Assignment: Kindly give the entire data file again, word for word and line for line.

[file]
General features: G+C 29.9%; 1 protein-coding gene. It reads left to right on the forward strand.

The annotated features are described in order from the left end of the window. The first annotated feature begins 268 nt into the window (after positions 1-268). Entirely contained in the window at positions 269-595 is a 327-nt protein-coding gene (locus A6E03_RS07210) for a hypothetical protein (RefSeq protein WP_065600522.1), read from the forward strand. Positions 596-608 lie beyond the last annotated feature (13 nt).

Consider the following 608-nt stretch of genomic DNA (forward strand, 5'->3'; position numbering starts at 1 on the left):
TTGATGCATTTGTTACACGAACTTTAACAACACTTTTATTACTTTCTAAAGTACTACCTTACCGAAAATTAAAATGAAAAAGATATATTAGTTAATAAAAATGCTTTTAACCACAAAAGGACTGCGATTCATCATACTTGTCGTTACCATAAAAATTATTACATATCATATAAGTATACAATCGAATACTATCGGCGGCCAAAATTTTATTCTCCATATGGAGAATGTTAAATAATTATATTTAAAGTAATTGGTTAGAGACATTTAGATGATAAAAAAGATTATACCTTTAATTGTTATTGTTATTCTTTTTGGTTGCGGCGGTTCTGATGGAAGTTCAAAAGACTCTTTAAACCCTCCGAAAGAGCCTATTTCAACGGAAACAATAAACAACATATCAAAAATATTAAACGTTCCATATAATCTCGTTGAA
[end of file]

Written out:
General features: G+C 29.9%; 1 protein-coding gene. It reads left to right on the forward strand.

The annotated features are described in order from the left end of the window. The first annotated feature begins 268 nt into the window (after positions 1-268). Entirely contained in the window at positions 269-595 is a 327-nt protein-coding gene (locus A6E03_RS07210) for a hypothetical protein (RefSeq protein WP_065600522.1), read from the forward strand. Positions 596-608 lie beyond the last annotated feature (13 nt).

Consider the following 608-nt stretch of genomic DNA (forward strand, 5'->3'; position numbering starts at 1 on the left):
TTGATGCATTTGTTACACGAACTTTAACAACACTTTTATTACTTTCTAAAGTACTACCTTACCGAAAATTAAAATGAAAAAGATATATTAGTTAATAAAAATGCTTTTAACCACAAAAGGACTGCGATTCATCATACTTGTCGTTACCATAAAAATTATTACATATCATATAAGTATACAATCGAATACTATCGGCGGCCAAAATTTTATTCTCCATATGGAGAATGTTAAATAATTATATTTAAAGTAATTGGTTAGAGACATTTAGATGATAAAAAAGATTATACCTTTAATTGTTATTGTTATTCTTTTTGGTTGCGGCGGTTCTGATGGAAGTTCAAAAGACTCTTTAAACCCTCCGAAAGAGCCTATTTCAACGGAAACAATAAACAACATATCAAAAATATTAAACGTTCCATATAATCTCGTTGAA